Reference bsp_section_data_start from C yields "R_PPC_EMB_SDA21 relocation is in the wrong output section"

Till Straumann strauman at
Mon May 17 16:24:29 UTC 2010

No. The section a symbol is residing in doesn't necessarily
mean that the compiler uses any type of special relocation
- *but* on a select platform it *may*.

E.g., on the 68k or x86 (iirc) all addresses (for data access)
are computed the same way and the subject of this
thread is not applicable.

However, the PPC/sysv ABI defines a 'small data area' (SDA), i.e.,
a 64k block of memory  where the compiler is encouraged
to put small objects. One register (r13) is reserved to
point into the middle of the SDA so that any address in the
SDA can be computed as

   address = R13 + 16-bit-offset

which means that such an object can be accessed with
a single ppc instruction (as opposed to 3 for a 'normal' 32-bit pointer
access). This is one of the rare cases where time *and* space
are saved.

According the the ABI, the sections '.sdata' and '.sbss' are used
to group small objects together so that the linker can put them
into the SDA.

Since a 32-bit address and a SDA address are computed
differently, the compiler emits different types of relocations
-- hence it must 'know' what kind of address it is dealing with
and this depends on the section where a symbol resides.

.sdata/.sbss -> use r13 + 16-bit offset
everything else: 32-bit relocation

The PPC sysv eabi extension defines a second 64k
block (SDA2) which is accessed via R2 + 16-bit-offset
and therefore requires yet a different relocation type.

The sections .sdata2/.sbss2 group such objects together
and there are some semantics which I don't recall exactly ATM
but which define whether something goes into .sdata or .sdata2,
I believe that 'const' stuff goes into SDA2.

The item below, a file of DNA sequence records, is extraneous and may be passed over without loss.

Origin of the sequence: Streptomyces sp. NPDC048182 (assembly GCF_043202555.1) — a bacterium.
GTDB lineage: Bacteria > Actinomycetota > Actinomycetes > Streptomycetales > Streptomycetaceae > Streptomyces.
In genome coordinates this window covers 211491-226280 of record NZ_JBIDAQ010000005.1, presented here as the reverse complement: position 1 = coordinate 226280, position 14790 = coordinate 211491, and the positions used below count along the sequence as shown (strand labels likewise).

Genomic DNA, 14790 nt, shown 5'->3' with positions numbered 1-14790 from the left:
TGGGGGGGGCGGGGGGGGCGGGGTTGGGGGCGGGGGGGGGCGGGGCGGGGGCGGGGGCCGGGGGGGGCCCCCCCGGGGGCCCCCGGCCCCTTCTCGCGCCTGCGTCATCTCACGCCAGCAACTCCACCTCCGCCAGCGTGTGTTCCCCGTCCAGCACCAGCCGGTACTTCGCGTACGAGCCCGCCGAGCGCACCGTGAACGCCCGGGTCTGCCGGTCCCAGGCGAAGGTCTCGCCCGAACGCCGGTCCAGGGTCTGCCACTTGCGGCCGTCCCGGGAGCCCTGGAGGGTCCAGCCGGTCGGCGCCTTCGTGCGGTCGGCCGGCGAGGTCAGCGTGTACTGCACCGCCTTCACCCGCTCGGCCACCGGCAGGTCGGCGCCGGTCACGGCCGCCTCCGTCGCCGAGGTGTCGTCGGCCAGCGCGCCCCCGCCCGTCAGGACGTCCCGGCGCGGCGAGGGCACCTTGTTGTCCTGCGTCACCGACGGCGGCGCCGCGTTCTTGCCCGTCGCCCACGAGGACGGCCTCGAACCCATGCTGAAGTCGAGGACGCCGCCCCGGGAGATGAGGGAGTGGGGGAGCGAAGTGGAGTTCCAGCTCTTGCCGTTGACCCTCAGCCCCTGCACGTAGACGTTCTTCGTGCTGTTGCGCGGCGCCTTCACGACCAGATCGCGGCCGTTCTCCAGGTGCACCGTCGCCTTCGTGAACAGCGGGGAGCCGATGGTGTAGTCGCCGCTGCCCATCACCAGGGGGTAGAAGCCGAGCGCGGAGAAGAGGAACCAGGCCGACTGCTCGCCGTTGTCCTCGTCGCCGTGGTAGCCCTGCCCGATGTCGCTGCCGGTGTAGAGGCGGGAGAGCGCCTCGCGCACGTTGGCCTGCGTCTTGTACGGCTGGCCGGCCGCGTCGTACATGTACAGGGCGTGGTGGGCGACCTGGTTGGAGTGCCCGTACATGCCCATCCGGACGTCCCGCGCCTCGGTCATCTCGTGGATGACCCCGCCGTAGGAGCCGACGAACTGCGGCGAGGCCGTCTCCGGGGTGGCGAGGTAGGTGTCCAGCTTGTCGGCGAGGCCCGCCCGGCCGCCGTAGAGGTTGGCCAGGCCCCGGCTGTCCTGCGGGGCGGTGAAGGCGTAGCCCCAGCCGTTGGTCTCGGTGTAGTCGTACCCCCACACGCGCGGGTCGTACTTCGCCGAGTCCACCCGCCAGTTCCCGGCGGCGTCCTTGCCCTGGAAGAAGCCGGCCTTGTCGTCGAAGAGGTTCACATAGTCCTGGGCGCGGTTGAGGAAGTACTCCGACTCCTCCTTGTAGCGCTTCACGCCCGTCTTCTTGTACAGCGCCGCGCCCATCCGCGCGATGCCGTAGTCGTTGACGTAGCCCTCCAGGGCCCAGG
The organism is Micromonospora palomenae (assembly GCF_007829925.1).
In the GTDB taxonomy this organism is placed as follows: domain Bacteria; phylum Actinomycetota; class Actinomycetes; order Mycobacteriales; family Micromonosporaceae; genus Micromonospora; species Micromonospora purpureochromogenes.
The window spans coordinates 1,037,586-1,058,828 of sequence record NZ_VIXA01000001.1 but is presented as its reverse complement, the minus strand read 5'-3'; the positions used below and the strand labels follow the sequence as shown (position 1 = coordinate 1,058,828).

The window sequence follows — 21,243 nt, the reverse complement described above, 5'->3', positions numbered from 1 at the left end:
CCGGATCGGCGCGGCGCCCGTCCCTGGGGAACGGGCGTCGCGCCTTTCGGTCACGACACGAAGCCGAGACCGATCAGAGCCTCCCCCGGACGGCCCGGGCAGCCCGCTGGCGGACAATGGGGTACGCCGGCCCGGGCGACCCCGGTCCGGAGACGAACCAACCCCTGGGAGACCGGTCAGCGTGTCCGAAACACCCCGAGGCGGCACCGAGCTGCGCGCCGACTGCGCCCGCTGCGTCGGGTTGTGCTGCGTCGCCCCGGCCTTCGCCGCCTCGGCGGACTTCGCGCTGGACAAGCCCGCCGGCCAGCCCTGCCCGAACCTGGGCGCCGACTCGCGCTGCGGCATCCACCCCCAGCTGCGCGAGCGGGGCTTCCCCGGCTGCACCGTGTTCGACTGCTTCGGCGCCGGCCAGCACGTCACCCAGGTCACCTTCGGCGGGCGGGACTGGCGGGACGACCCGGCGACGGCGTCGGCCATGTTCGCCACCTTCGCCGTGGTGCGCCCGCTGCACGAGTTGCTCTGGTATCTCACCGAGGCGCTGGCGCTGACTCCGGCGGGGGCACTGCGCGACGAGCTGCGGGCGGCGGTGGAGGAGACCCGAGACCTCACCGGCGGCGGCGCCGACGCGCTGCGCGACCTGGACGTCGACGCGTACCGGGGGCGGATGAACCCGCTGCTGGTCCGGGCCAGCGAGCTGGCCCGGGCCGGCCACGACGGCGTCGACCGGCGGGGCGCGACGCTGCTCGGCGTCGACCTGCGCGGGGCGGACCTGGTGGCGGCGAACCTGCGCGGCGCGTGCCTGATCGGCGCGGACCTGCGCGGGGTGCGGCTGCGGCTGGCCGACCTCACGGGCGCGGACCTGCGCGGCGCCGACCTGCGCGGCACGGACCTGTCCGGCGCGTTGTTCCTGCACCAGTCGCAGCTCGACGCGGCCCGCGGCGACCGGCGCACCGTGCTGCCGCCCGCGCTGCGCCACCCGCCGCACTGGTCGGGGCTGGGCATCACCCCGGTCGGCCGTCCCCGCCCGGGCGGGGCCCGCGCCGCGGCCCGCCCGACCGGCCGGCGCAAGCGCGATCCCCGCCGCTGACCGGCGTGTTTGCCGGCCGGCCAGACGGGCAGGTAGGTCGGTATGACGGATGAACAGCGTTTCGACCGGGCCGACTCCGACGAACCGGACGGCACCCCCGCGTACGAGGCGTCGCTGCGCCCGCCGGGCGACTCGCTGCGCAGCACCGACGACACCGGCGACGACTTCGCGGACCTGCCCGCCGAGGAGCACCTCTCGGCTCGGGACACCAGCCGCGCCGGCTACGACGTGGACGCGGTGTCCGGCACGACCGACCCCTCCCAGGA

-- Till

On 05/17/2010 10:53 AM, Eric Norum wrote:
> On May 16, 2010, at 8:52 PM, Till Straumann wrote:
>> I did that, too, but you have to know what you are doing.
>> This trick *only* works if you know that your symbol is
>> in the 'data' area and you want to avoid the compiler to
>> assume it to be in the short data area.
>> E.g., if you know our symbol is .text then you would declare
>> it as a function, of course.
>> Using a section __attribute__ is IMO preferable.
> I must be missing something.   Here's a section of the uc5282 BSP linkcmds:
> {
>      _header_offset = 0;
>      /*
>       * Text, data and bss segments
>       */
>      .text _DownloadLocation : {
>          *(.text*)
>          *(.ram_code)
>          /*
>           * C++ constructors/destructors
>           */
>          *(.gnu.linkonce.t.*)
>          /*
>           * Initialization and finalization code.
>           *
>           * Various files can provide initialization and finalization
>           * functions.  crtbegin.o and crtend.o are two instances. The
>           * body of these functions are in .init and .fini sections. We
>           * accumulate the bodies here, and prepend function prologues
>           * from crti.o and function epilogues from crtn.o. crti.o must
>           * be linked first; crtn.o must be linked last.  Because these
>           * are wildcards, it doesn't matter if the user does not
>           * actually link against crti.o and crtn.o; the linker won't
>           * look for a file to match a wildcard.  The wildcard also
>           * means that it doesn't matter which directory crti.o and
>           * crtn.o are in.
>           */
>          PROVIDE (_init = .);
>          *crti.o(.init)
>          *(.init)
>          *crtn.o(.init)
>          PROVIDE (_fini = .);
>          *crti.o(.fini)
>          *(.fini)
>          *crtn.o(.fini)
>          /*
>           * Special FreeBSD sysctl sections.
>           */
>          . = ALIGN (16);
>          __start_set_sysctl_set = .;
>          *(set_sysctl_*);
>          __stop_set_sysctl_set = ABSOLUTE(.);
>          *(set_domain_*);
>          *(set_pseudo_*);
> =================================
> In a C program I tried:
> extern char __start_set_sysctl_set[];
> printf("%ld\n", (unsigned long)__start_set_sysctl_set);
> This compiled and linked with no complaints even though the symbol is in the text segment:
>   m68k-rtems4.10-nm example | grep __start_set_sysctl_set
> 00143360 T __start_set_sysctl_set
> Am I venturing into 'undefined behaviour' territory?

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